How Could Pests Attack Your Lovely Pet?

Posted March 31, 2021 by in Lifestyle

Being a pet owner is more than just showering your pet with cuddles and coming up with cute pet names for it – it’s also the responsibility of keeping it safe, even from health risks posed by pests. Ticks, fleas, and other bugs can harm your animals and lead to your house’s infestation. 

Numerous creepy insects can pose a serious threat to you, your furry friends, and your household. Here, you will find some information about the most common types of pests you need to watch out for and helpful tips on how to prevent them.


Fleas are one of the most common pests among pets, especially cats and dogs. Although they don’t pose a serious life threat, they can be very annoying. Fleas spread from one host to another by jumping, so your pet can come into contact with them by being in a short distance with an infected animal or by encountering them in the environment. 

As experts from say, those jumping insects just love cool to warm temperatures and humid environments, so they can easily take refuge in your home. One adult flea can lay as many as 20 eggs per day, and the eggs typically hatch within 2 to 14 days. Eggs can roll onto carpets, couches, pet beddings, and other surfaces, resulting in the population’s fast growth. Getting rid of them may not be an easy task, and it can result in you having to hire a professional. 

However, there are some things you can do to avoid them or get rid of them before they have a chance to spread. The best way is to inspect your pets after spending time outside and brush them regularly with a comb designed especially for catching fleas. If you see one hopping around, contact your veterinarian and buy special shampoo or medication. 


Ticks can be found in the woods, gardens, and grassy areas, and they will latch to your pet instantly as you walk by. They feed on blood, carry bacteria from one animal to another, and once attached, they are very hard to remove. Leaving ticks alone is also not possible, as they will feed until they are full, and that time ranges from 3 days to even three years. Until then, ticks will constantly pump their saliva to your pet’s organism, and the spit is full of toxins and bacteria, which can cause life-threatening diseases. Some species can even consume so much blood they cause anemia.

Lyme Disease

The most common tick-related disease is Lyme disease. Once ill, your pet becomes feverish and experiences swelling and joint pains. However, the symptoms may not show themselves for days, weeks, or months. Fortunately, some tests can determine if the pet was infected, though it can take up to nine weeks for them to show positive results.

Tick Paralysis

The paralysis is caused by toxins transmitted within the saliva, and all symptoms start to show around a week after the bite, so you have to be on high alert. You can see the beginning of the paralysis through numbness in the legs, muscle pain, and breathing problems. If untreated for a long time, more than 10 percent of the cases result in death. 

Rocky Mountain Spotted Fever

With Rocky Mountain Spotted Fever infection, your pet can become depressed and suffer from ongoing seizures. You can also observe a loss of appetite, muscle and joint pain, and other severe symptoms. If you don’t start the treatment fast, it can cause kidney failure and hemorrhages.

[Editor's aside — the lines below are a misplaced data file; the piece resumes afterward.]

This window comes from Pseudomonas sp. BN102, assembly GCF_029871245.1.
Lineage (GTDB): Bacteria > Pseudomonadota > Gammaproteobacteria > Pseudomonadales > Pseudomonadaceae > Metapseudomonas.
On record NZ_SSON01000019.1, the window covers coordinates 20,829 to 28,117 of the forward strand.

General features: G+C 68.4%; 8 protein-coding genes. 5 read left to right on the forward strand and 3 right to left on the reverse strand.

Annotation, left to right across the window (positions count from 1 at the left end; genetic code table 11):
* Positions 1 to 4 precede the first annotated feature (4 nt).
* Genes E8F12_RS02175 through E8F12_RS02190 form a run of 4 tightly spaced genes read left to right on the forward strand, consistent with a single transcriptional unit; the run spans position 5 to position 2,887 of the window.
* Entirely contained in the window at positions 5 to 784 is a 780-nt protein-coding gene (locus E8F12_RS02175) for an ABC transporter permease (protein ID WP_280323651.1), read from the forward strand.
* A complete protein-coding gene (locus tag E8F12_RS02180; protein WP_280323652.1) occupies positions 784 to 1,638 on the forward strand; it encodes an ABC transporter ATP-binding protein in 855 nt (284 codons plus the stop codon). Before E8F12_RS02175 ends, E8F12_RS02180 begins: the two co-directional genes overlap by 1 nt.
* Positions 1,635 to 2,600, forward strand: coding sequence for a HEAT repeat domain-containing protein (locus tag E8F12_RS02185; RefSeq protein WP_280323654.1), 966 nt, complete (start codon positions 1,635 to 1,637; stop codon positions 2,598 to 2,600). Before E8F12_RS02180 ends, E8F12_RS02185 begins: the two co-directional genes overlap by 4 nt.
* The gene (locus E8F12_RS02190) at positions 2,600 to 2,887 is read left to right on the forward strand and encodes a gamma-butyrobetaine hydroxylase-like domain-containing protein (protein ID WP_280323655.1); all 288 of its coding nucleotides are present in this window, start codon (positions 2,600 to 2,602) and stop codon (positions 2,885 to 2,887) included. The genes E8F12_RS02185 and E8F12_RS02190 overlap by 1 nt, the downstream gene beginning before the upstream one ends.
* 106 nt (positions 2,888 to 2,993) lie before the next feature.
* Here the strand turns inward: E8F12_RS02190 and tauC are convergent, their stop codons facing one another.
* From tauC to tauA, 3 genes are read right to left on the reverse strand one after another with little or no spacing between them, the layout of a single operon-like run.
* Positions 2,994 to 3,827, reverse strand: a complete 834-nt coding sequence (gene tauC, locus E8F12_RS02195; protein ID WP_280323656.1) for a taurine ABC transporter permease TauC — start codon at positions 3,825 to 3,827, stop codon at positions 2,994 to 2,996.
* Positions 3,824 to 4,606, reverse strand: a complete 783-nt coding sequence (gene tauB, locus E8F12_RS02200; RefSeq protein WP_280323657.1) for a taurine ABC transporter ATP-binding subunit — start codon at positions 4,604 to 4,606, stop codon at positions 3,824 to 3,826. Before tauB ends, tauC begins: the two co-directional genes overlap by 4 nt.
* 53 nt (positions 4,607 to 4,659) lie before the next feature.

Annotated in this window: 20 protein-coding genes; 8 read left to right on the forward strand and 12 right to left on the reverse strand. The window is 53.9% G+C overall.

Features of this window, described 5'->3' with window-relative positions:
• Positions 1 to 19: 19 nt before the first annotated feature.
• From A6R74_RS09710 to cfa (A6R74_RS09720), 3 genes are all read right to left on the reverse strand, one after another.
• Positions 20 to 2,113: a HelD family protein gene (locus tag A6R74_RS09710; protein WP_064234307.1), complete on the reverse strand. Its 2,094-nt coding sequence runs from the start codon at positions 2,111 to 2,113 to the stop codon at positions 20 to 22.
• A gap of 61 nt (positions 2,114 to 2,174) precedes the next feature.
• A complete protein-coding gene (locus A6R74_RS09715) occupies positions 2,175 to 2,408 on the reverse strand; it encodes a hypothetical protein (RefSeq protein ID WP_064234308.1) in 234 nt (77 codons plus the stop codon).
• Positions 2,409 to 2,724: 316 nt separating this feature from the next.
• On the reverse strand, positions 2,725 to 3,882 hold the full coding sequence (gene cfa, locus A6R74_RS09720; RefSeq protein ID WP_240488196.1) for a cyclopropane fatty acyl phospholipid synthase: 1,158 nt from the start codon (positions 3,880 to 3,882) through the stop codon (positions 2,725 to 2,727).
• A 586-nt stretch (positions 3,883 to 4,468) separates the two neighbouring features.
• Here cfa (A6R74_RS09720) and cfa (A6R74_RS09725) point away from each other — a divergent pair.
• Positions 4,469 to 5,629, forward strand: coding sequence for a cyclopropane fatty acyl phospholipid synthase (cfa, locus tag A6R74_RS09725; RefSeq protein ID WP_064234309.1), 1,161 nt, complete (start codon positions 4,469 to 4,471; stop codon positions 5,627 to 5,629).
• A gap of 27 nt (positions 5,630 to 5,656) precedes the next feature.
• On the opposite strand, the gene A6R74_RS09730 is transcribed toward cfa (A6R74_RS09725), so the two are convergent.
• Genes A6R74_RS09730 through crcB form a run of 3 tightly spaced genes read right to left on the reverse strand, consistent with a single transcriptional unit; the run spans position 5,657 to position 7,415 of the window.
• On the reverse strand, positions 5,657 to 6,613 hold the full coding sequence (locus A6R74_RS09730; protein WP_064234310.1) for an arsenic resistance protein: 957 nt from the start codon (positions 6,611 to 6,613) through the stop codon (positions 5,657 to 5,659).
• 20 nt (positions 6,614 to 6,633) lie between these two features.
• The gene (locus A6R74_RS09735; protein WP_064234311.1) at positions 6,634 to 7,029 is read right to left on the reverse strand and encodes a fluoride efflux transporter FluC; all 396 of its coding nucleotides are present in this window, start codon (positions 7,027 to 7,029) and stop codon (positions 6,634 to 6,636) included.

You can prevent ticks from jumping on your dog with one of the many veterinary-approved flea and tick preparations available on the market. 


If you thought that mosquitos are only interested in your blood, you couldn’t be more wrong. They can be a nuisance for dogs and cats too. These insects can bite your pets and cause skin irritation and itching. 

Moreover, mosquitos are known heartworm carriers. They spread the worms from one animal to another, and they are especially harmful to dogs (as cats are often asymptomatic hosts). If not treated, it can be a fatal disease for dogs. Unfortunately, there is no approved treatment for cats, which means working with your veterinarian to take preventative steps is crucial.


In the United States, two spider species can bite and poison your dog. The black widow’s and the brown recluse’s bites can seriously harm your animals resulting in fever, weakness, and rash. If the bite is not appropriately treated, it can lead to irreversible neuromuscular damage and amputation. It is crucial to be sure that your pet does not lick the bite’s site, as this typically only worsens the situation.

You have to be especially careful with cats and small dog breeds like dachshunds or chihuahuas. 

Stinging Insects

Most dogs are allergic to bees and wasps. The stings of those bugs can result in severe swelling, seizures, and respiratory distress. The first thing you have to do after your pet was stung is to identify the insect. Bees are the only ones that leave their stingers in the victim. Even detached, they can still release the venom, so be sure to take it out immediately. Then, you can soothe the bite with baking soda and water, find some way to prevent your pet from licking and scratching, and go to the vet for some antihistamines. 

Pests can reach your pet in many ways, and it’s not always possible to avoid it. There are many vaccines available that help prevent basic diseases your animal can catch. Remember that most of them have to be repeated every few years, depending on your pet’s size and the place you live in. 

Apart from medications, you can defend yourself from pest infestation by keeping your home, yard, and animals clean. Be sure to declutter your home and garden, and wash your pet after playing outside for a long period of time, especially when it’s wet, and never forget about ears and teeth!

*Photo by Richard Brutyo